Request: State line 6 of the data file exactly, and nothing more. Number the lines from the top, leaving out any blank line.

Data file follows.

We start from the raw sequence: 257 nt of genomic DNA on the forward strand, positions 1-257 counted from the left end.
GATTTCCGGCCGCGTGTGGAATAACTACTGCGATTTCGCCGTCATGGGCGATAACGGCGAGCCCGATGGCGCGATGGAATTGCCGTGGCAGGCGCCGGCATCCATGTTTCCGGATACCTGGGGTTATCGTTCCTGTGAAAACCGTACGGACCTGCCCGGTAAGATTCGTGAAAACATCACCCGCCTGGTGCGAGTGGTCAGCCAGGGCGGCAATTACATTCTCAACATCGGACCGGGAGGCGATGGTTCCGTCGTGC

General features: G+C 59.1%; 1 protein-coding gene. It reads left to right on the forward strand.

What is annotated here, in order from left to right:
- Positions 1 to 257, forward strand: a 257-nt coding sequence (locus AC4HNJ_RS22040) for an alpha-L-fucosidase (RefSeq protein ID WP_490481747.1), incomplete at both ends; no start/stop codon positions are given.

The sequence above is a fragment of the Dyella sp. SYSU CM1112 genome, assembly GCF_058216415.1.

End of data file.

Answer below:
The sequence above is a fragment of the Dyella sp. SYSU CM1112 genome, assembly GCF_058216415.1.